Rehabilitation is an integral component in the lifecycle of a mine. The mining industry in NSW takes its environmental responsibilities very seriously and works diligently to ensure the land we use is rehabilitated to provide beneficial outcomes or uses after mining is complete.
Prior to the commencement of any mining operations, mining companies work with government authorities to develop comprehensive rehabilitation plans. These plans determine the post-mining use of the land and include objectives developed in consultation with the community and endorsed by the government.
Land disturbed by mining activity is progressively rehabilitated throughout operations with the objective of returning the resulting landform to a safe and stable condition and in a manner consistent with the surrounding landscape.
For example, rehabilitation at Glencore’s Mount Owen mine in the Hunter Valley has been underway for many years while mining continues nearby to minimise the land disturbed at the site and to ensure the land is returned to another productive use after mining is finished.
Areas of land known as biodiversity offset areas are also established by the industry to counterbalance any impacts to land (often at a significantly higher rate than the land disturbed) and partners with community groups on conservation and biodiversity initiatives.
Mining companies are responsible for the full cost and implementation of rehabilitation across NSW. So while there is a lot of public focus on mining operations, there is also much effort and investment quietly undertaken by companies to restore the land alongside mining as operations continue for many years.
Each mine is required to lodge a rehabilitation security deposit with the NSW Government to cover estimated rehabilitation costs in the unlikely event that the company cannot fulfil its financial obligations and to ensure these costs are not borne by the NSW government or taxpayers.
Deposits are only returned to industry when the NSW government is satisfied that those conditions have been met. Over $2.3 billion is currently held in security deposits for this purpose
There are a number of stages in the life cycle of a mining operation over many years. Closure and relinquishment comes after mining is finished and involves the decommissioning of mining equipment and the relinquishment of the mining lease back to the government once the operation has completed rehabilitation and satisfied all of its legal obligations.
These legal obligations include returning the land to the approved land use in line with the rehabilitation plan or development consent which had been set out before mining begins.
Mines may be temporarily placed in care and maintenance, where economic conditions make the mine unviable to continue operations at the time with the potential to recommence mining at a later date when economic conditions improve. Mining companies remain responsible for the site, managing and monitoring the mine throughout this phase, even though production has stopped.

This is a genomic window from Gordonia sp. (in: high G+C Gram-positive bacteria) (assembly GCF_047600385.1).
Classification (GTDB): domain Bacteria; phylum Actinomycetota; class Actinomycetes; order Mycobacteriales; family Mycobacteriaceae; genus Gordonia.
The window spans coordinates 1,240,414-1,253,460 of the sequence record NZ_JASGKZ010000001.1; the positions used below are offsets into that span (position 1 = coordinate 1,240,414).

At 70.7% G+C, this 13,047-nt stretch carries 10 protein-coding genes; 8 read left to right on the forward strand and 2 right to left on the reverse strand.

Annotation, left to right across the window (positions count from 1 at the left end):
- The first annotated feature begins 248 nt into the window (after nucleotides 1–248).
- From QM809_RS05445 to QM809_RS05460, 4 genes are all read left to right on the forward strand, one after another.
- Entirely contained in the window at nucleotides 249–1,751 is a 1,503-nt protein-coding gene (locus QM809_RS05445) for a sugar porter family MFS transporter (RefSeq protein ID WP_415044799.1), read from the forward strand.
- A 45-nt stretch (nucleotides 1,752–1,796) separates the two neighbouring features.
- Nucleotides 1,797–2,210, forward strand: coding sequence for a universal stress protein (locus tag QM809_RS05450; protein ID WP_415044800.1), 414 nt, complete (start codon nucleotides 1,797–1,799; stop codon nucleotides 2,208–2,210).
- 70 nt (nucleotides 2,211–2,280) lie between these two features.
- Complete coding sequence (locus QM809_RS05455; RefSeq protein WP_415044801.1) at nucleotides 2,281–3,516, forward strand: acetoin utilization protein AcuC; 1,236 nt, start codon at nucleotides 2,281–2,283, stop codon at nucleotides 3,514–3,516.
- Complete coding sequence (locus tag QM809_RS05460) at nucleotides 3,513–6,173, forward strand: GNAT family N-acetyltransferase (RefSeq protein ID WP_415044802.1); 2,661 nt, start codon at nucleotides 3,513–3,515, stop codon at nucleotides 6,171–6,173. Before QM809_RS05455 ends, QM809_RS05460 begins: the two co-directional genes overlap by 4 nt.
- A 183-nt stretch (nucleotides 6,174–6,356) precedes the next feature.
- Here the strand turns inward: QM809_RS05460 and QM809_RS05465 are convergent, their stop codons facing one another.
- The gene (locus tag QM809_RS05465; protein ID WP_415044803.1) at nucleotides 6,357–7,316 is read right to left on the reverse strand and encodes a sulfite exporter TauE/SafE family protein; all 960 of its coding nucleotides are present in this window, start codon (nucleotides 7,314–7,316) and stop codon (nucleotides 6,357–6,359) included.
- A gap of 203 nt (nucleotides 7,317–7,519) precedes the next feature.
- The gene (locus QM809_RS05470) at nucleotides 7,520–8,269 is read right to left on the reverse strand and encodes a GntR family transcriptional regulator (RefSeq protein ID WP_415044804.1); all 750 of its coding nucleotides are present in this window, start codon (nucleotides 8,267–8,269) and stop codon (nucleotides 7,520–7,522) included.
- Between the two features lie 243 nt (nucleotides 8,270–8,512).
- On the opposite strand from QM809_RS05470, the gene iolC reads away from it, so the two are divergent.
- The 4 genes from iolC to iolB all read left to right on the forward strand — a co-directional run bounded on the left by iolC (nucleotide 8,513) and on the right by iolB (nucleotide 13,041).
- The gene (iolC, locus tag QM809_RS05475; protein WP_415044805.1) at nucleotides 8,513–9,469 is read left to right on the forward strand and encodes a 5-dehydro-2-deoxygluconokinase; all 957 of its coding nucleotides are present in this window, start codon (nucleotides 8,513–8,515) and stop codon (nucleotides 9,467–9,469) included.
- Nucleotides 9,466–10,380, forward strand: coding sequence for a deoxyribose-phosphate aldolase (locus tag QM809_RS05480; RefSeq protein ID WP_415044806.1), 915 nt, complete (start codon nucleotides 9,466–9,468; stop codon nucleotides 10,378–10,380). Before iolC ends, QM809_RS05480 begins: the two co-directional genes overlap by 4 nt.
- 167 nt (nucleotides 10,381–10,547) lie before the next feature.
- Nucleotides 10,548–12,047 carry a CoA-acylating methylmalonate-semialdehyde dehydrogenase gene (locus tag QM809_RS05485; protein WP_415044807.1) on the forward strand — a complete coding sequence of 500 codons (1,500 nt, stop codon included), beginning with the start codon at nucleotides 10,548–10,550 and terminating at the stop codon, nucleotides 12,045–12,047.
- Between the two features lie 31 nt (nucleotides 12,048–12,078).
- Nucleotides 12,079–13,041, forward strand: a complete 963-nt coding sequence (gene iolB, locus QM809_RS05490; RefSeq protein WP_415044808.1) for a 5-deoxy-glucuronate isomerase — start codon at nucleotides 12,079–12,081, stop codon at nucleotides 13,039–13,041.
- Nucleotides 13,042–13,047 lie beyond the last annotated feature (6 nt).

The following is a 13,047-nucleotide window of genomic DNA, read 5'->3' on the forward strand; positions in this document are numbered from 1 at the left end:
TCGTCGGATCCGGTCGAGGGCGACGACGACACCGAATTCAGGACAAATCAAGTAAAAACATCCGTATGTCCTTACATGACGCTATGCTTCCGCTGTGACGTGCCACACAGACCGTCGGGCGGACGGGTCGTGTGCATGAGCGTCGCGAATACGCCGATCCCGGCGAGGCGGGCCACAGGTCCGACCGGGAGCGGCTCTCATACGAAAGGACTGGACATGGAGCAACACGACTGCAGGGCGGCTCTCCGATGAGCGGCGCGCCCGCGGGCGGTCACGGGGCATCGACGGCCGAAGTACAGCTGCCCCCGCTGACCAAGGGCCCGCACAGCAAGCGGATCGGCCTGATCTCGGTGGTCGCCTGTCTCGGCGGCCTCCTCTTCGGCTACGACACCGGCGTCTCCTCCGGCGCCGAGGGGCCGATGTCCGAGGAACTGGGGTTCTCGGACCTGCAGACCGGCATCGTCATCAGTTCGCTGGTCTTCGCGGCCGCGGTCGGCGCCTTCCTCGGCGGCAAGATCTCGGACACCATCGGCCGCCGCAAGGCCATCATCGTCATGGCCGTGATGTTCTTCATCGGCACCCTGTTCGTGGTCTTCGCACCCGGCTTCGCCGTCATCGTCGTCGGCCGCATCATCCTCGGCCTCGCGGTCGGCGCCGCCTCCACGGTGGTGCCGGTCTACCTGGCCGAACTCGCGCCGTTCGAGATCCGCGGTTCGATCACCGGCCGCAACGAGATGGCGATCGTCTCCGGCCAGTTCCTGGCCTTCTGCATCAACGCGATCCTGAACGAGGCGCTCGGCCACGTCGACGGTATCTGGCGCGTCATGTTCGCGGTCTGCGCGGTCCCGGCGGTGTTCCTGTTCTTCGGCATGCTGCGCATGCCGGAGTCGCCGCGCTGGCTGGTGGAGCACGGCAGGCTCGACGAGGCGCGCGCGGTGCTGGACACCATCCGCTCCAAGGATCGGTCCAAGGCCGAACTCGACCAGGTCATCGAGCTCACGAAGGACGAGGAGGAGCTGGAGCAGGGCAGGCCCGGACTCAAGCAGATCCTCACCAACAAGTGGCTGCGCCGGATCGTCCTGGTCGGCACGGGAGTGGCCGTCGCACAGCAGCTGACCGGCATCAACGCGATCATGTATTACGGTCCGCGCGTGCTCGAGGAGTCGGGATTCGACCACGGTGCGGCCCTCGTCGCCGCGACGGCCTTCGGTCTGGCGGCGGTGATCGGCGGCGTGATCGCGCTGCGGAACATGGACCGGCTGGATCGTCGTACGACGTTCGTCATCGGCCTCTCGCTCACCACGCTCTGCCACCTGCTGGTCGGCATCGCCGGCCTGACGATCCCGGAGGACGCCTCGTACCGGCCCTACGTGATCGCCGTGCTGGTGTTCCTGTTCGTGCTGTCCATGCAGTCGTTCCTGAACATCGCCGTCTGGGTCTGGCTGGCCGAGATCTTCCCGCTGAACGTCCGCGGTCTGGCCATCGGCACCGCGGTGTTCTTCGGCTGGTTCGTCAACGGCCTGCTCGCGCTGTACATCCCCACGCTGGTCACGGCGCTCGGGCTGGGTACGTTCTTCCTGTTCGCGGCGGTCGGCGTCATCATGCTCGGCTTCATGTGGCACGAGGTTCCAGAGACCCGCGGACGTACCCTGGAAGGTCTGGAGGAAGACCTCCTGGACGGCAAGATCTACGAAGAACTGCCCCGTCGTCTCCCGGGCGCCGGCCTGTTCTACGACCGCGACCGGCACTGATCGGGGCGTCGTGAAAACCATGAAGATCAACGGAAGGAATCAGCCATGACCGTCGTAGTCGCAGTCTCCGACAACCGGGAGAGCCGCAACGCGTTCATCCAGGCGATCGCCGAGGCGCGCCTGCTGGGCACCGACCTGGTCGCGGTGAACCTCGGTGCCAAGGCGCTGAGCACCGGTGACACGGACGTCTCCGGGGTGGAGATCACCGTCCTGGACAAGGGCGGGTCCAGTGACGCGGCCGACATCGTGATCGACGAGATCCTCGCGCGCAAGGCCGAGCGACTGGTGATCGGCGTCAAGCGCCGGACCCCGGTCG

A mine void is a mined area, typically a pit, that remains as a residual depressed landform feature after rehabilitation of a mine is complete. A void may take various forms ranging from a shallow depression in the rehabilitated landscape to a landform feature that is more reflective of the mine pit at the end of mining.
All matters regarding rehabilitation (including the need for a residual mine void) are carefully considered early in the design and planning process, prior to commencing operations, as part of a rigorous and comprehensive assessment process managed by the Department of Planning, Industry and Environment.
The current regulatory and approval process requires that any voids are minimised and incorporated into the local landscape and rehabilitated to a safe and stable condition. The Department’s Integrated Mining Policy contains further information regarding the regulation and assessment of major mining projects.
Our industry is investigating the beneficial use of voids to provide ongoing assets to the community after mining. Various opportunities including recreational facilities, lakes, wildlife conservation, irrigation, water storage, agriculture, aquaculture, and hydro-electric power generation could be explored as potential options for residual mine voids in the future.
Legacy mines (also known as derelict or abandoned mines) are former mine sites that require rehabilitation which operated prior to modern mining practices and did not have the comprehensive environmental management and rehabilitation regulations which current mining operations must adhere to in NSW.
As no individual or organisation can be held responsible for their management, the NSW Government’s Legacy Mines Program assists landholders in conducting rehabilitation and remediation works to improve legacy mines and reduce environmental and safety risks.
The Program receives annual funding through the State Budget, with over $5.9 million made available in 2017-18.
Fact Sheets and Case Studies
Further information regarding voids, rehabilitation, and closure and relinquishment can be found in fact sheets available on our website.